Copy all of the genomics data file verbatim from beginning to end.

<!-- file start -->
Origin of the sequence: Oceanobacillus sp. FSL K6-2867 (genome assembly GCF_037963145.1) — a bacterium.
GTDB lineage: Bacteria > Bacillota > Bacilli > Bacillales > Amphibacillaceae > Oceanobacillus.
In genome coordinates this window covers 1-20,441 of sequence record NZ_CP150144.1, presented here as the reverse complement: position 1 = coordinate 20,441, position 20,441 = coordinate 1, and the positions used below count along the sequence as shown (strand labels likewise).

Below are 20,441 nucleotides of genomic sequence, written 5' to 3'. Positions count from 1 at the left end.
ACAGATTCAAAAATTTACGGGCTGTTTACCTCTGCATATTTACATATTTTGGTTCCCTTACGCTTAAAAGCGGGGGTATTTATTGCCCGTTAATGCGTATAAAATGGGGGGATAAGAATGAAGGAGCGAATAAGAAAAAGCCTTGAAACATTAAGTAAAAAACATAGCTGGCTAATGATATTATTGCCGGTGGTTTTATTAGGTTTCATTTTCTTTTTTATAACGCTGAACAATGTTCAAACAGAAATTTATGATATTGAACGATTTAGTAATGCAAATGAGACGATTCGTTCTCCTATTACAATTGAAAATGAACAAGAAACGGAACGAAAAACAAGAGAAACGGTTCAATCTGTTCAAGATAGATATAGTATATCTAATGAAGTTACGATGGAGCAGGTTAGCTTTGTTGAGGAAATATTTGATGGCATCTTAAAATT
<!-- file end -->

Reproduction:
Origin of the sequence: Oceanobacillus sp. FSL K6-2867 (genome assembly GCF_037963145.1) — a bacterium.
GTDB lineage: Bacteria > Bacillota > Bacilli > Bacillales > Amphibacillaceae > Oceanobacillus.
In genome coordinates this window covers 1-20,441 of sequence record NZ_CP150144.1, presented here as the reverse complement: position 1 = coordinate 20,441, position 20,441 = coordinate 1, and the positions used below count along the sequence as shown (strand labels likewise).

Below are 20,441 nucleotides of genomic sequence, written 5' to 3'. Positions count from 1 at the left end.
ACAGATTCAAAAATTTACGGGCTGTTTACCTCTGCATATTTACATATTTTGGTTCCCTTACGCTTAAAAGCGGGGGTATTTATTGCCCGTTAATGCGTATAAAATGGGGGGATAAGAATGAAGGAGCGAATAAGAAAAAGCCTTGAAACATTAAGTAAAAAACATAGCTGGCTAATGATATTATTGCCGGTGGTTTTATTAGGTTTCATTTTCTTTTTTATAACGCTGAACAATGTTCAAACAGAAATTTATGATATTGAACGATTTAGTAATGCAAATGAGACGATTCGTTCTCCTATTACAATTGAAAATGAACAAGAAACGGAACGAAAAACAAGAGAAACGGTTCAATCTGTTCAAGATAGATATAGTATATCTAATGAAGTTACGATGGAGCAGGTTAGCTTTGTTGAGGAAATATTTGATGGCATCTTAAAATT